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March 24, 2020 Download PDF
On March 4, 2020, the Treasury Department issued proposed regulations implementing the new authority under the Foreign Investment Risk Review Modernization Act of 2018 (“FIRRMA”) for the interagency Committee on Foreign Investment in the United States (“CFIUS”) to impose filing fees in connection with the filing of notices with CFIUS. Although final regulations implementing other elements of FIRRMA went into effect on February 13, 2020, CFIUS chose to handle the imposition of filing fees through a separate rulemaking process. CFIUS is accepting comments on the proposed regulations through April 8, 2020.
Key takeaways from the proposed regulations are as follows:
- As proposed, filing fees would be imposed only in connection with the filing of notices; there would be no filing fee in connection with the filing of short-form declarations. Such an approach is in line not only with FIRRMA, but also with CFIUS’s effort to encourage transaction parties to make greater use of declarations rather than traditional notices. Although declarations have advantages over notices in terms of both cost and processing time, the potential advantages of filing a declaration are undercut by the broad discretion that CFIUS has in determining how it responds to the filing of a declaration. At the end of the 30-day review period after a declaration has been filed, while CFIUS is empowered under FIRRMA and the implementing regulations to clear the transaction, it is also empowered to (i) ask the parties to file a traditional notice or (ii) not make a decision with respect to the transaction (at which point the parties have to decide for themselves whether to file a notice in order to obtain protection against potential future action by CFIUS). Based on the broad discretion that CFIUS has and the manner in which CFIUS has been exercising its discretion to date, it seems likely that most transaction parties will choose to file declarations only where they are confident that a transaction will be easy to clear.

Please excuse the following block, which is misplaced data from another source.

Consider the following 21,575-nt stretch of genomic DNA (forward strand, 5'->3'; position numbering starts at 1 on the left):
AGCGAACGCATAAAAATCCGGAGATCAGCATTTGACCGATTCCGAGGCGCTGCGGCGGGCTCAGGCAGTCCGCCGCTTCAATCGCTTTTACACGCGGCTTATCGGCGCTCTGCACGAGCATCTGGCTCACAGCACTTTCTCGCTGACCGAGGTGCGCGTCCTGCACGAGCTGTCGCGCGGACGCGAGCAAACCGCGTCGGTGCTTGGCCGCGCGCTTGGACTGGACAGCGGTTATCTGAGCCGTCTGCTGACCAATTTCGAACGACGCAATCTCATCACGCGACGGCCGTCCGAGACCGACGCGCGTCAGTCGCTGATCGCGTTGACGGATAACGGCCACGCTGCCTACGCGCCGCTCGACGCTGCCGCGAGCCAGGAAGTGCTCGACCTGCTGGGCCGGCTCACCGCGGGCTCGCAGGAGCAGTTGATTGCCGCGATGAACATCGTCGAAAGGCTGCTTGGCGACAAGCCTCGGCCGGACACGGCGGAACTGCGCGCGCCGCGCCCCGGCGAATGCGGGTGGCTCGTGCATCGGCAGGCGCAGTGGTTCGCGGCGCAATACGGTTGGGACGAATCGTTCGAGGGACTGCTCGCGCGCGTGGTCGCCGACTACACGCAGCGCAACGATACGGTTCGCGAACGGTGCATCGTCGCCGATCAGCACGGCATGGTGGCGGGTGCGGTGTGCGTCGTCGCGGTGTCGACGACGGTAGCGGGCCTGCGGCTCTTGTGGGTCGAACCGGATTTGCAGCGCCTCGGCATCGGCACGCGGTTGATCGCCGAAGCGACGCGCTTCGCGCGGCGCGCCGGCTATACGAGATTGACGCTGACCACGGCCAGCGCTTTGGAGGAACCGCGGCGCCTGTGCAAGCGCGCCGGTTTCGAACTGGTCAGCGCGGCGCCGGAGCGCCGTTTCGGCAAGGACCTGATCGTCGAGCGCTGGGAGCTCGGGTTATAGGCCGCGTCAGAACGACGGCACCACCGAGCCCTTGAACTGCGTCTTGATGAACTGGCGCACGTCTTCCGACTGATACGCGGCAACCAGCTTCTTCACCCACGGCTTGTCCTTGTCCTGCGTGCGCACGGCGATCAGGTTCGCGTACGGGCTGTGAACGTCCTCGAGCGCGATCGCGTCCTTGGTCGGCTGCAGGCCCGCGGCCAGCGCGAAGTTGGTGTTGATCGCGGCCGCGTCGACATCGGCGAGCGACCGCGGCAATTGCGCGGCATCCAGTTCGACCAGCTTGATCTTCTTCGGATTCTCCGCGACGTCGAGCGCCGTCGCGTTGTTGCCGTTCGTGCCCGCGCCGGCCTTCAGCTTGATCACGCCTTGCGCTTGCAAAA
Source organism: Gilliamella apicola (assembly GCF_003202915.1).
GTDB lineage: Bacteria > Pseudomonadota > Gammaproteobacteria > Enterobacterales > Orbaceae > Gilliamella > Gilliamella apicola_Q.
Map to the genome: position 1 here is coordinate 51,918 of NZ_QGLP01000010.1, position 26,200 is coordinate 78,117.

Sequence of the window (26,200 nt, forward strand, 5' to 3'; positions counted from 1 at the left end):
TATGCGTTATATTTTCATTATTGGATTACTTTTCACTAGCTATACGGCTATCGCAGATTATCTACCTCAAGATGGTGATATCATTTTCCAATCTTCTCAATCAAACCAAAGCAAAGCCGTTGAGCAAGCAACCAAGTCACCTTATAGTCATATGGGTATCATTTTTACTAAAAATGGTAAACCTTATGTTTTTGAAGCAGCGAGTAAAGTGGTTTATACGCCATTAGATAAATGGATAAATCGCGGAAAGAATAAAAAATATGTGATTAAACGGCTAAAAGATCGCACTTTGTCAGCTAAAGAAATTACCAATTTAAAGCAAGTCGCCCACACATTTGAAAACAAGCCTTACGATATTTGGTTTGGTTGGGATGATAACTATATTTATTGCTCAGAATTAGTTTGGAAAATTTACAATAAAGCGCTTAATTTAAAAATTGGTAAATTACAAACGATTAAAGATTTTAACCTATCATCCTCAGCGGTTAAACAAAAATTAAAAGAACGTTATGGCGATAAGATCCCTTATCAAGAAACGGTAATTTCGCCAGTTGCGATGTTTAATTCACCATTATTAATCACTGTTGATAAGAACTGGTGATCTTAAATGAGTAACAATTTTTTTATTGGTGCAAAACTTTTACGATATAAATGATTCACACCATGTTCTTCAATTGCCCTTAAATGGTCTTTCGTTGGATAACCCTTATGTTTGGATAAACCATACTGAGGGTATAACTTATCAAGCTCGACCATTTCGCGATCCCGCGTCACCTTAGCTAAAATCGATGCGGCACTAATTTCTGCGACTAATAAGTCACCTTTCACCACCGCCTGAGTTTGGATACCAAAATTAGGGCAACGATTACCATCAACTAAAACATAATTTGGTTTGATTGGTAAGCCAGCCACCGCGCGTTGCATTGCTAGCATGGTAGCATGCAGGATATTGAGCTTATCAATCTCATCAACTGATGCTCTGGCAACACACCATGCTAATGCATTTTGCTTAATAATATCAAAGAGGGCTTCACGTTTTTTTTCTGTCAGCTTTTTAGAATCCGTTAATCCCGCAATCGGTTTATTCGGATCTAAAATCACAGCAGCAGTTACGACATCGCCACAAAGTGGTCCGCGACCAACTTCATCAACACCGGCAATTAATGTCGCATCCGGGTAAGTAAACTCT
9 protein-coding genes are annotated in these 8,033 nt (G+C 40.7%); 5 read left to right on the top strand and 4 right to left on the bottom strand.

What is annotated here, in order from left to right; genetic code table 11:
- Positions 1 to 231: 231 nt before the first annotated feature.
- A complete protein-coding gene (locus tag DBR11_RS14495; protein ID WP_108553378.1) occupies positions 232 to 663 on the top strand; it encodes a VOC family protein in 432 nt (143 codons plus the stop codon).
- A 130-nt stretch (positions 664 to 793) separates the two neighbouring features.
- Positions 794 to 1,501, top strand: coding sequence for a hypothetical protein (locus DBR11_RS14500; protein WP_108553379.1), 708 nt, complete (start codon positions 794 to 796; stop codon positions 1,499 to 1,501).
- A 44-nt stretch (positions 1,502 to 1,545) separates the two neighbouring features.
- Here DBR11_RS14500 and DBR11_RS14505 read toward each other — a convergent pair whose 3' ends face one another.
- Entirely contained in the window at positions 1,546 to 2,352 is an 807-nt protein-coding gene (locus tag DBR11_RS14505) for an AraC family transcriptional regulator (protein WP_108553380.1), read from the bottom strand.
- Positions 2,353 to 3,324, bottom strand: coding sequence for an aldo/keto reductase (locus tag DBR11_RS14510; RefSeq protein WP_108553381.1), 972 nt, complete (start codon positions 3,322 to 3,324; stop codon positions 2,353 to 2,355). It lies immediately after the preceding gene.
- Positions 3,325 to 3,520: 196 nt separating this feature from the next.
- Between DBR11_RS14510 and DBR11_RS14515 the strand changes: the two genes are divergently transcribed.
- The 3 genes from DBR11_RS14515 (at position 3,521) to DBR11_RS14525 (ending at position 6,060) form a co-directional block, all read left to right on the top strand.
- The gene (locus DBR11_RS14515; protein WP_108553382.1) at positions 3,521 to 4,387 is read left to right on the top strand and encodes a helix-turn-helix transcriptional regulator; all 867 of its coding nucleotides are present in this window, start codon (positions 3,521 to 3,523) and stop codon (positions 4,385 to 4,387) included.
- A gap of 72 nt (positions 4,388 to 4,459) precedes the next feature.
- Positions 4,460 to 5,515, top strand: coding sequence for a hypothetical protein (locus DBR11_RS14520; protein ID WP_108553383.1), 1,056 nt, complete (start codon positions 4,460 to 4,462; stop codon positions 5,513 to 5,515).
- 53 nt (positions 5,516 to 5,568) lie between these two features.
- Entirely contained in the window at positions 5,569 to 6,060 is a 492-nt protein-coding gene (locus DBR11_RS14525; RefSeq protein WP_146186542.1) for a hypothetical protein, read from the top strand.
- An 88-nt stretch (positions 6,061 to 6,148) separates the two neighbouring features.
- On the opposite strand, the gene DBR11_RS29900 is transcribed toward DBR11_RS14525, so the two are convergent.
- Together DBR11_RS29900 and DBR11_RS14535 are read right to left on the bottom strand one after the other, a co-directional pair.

- The proposed regulations set forth the following tiered approach to filing fees for notices, based on the value of the transaction:
- less than $500,000 – no fee;
- equal to or greater than $500,000 but less than $5 million – $750;
- equal to or greater than $5 million but less than $50 million – $7,500;
- equal to or greater than $50 million but less than $250 million – $75,000;
- equal to or greater than $250 million but less than $750 million – $150,000; and
- equal to or greater than $750 million – $300,000.
- Under the proposed regulations, the “value of the transaction” is defined as “the total value of all consideration that has been or will be provided in the context of the transaction by or on behalf of the foreign person that is a party to the transaction, including cash, assets, shares or other ownership interests, debt forgiveness, or services or other in-kind consideration.” Where an acquisition or investment involves both a U.S. business and one or more non-U.S. businesses, the value of the transaction includes the non-U.S. businesses. However, where the value of the transaction is $5 million or more but the value of the interests or rights acquired in the U.S. business is less than $5 million, the filing fee will be set at $750, regardless of the total value of the transaction.